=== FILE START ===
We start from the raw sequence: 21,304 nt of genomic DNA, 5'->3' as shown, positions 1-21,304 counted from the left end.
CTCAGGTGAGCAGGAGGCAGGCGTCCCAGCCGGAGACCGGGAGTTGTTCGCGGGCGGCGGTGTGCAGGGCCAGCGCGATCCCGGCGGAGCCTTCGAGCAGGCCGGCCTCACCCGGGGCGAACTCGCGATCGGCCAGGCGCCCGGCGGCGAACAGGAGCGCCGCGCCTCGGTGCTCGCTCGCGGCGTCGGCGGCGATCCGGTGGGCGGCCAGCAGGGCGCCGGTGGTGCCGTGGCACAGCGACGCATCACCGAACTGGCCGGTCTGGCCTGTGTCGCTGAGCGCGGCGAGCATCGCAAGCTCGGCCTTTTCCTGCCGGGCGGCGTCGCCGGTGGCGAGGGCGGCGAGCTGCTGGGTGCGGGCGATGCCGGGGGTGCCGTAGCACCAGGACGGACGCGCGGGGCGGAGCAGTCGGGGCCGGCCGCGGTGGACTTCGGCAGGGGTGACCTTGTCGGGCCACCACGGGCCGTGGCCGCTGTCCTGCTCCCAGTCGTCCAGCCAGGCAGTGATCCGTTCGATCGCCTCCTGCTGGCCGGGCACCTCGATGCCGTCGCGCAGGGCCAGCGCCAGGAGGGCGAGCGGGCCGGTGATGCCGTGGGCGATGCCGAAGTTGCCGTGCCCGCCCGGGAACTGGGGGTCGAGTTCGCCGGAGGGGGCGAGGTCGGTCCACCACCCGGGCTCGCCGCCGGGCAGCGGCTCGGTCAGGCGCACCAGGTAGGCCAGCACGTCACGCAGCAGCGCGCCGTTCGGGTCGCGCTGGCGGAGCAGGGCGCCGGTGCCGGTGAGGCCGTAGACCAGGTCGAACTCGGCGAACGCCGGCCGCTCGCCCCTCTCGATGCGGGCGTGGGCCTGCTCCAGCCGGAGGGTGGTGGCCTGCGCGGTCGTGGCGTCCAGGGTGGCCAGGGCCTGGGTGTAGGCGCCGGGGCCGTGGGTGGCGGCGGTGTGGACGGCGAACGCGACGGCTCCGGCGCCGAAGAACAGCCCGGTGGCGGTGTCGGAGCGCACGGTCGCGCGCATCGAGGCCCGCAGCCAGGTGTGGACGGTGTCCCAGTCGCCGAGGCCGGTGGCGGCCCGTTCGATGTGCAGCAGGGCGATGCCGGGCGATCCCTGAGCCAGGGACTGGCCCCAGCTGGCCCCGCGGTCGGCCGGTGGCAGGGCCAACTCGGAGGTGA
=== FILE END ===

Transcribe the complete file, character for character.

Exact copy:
We start from the raw sequence: 21,304 nt of genomic DNA, 5'->3' as shown, positions 1-21,304 counted from the left end.
CTCAGGTGAGCAGGAGGCAGGCGTCCCAGCCGGAGACCGGGAGTTGTTCGCGGGCGGCGGTGTGCAGGGCCAGCGCGATCCCGGCGGAGCCTTCGAGCAGGCCGGCCTCACCCGGGGCGAACTCGCGATCGGCCAGGCGCCCGGCGGCGAACAGGAGCGCCGCGCCTCGGTGCTCGCTCGCGGCGTCGGCGGCGATCCGGTGGGCGGCCAGCAGGGCGCCGGTGGTGCCGTGGCACAGCGACGCATCACCGAACTGGCCGGTCTGGCCTGTGTCGCTGAGCGCGGCGAGCATCGCAAGCTCGGCCTTTTCCTGCCGGGCGGCGTCGCCGGTGGCGAGGGCGGCGAGCTGCTGGGTGCGGGCGATGCCGGGGGTGCCGTAGCACCAGGACGGACGCGCGGGGCGGAGCAGTCGGGGCCGGCCGCGGTGGACTTCGGCAGGGGTGACCTTGTCGGGCCACCACGGGCCGTGGCCGCTGTCCTGCTCCCAGTCGTCCAGCCAGGCAGTGATCCGTTCGATCGCCTCCTGCTGGCCGGGCACCTCGATGCCGTCGCGCAGGGCCAGCGCCAGGAGGGCGAGCGGGCCGGTGATGCCGTGGGCGATGCCGAAGTTGCCGTGCCCGCCCGGGAACTGGGGGTCGAGTTCGCCGGAGGGGGCGAGGTCGGTCCACCACCCGGGCTCGCCGCCGGGCAGCGGCTCGGTCAGGCGCACCAGGTAGGCCAGCACGTCACGCAGCAGCGCGCCGTTCGGGTCGCGCTGGCGGAGCAGGGCGCCGGTGCCGGTGAGGCCGTAGACCAGGTCGAACTCGGCGAACGCCGGCCGCTCGCCCCTCTCGATGCGGGCGTGGGCCTGCTCCAGCCGGAGGGTGGTGGCCTGCGCGGTCGTGGCGTCCAGGGTGGCCAGGGCCTGGGTGTAGGCGCCGGGGCCGTGGGTGGCGGCGGTGTGGACGGCGAACGCGACGGCTCCGGCGCCGAAGAACAGCCCGGTGGCGGTGTCGGAGCGCACGGTCGCGCGCATCGAGGCCCGCAGCCAGGTGTGGACGGTGTCCCAGTCGCCGAGGCCGGTGGCGGCCCGTTCGATGTGCAGCAGGGCGATGCCGGGCGATCCCTGAGCCAGGGACTGGCCCCAGCTGGCCCCGCGGTCGGCCGGTGGCAGGGCCAACTCGGAGGTGA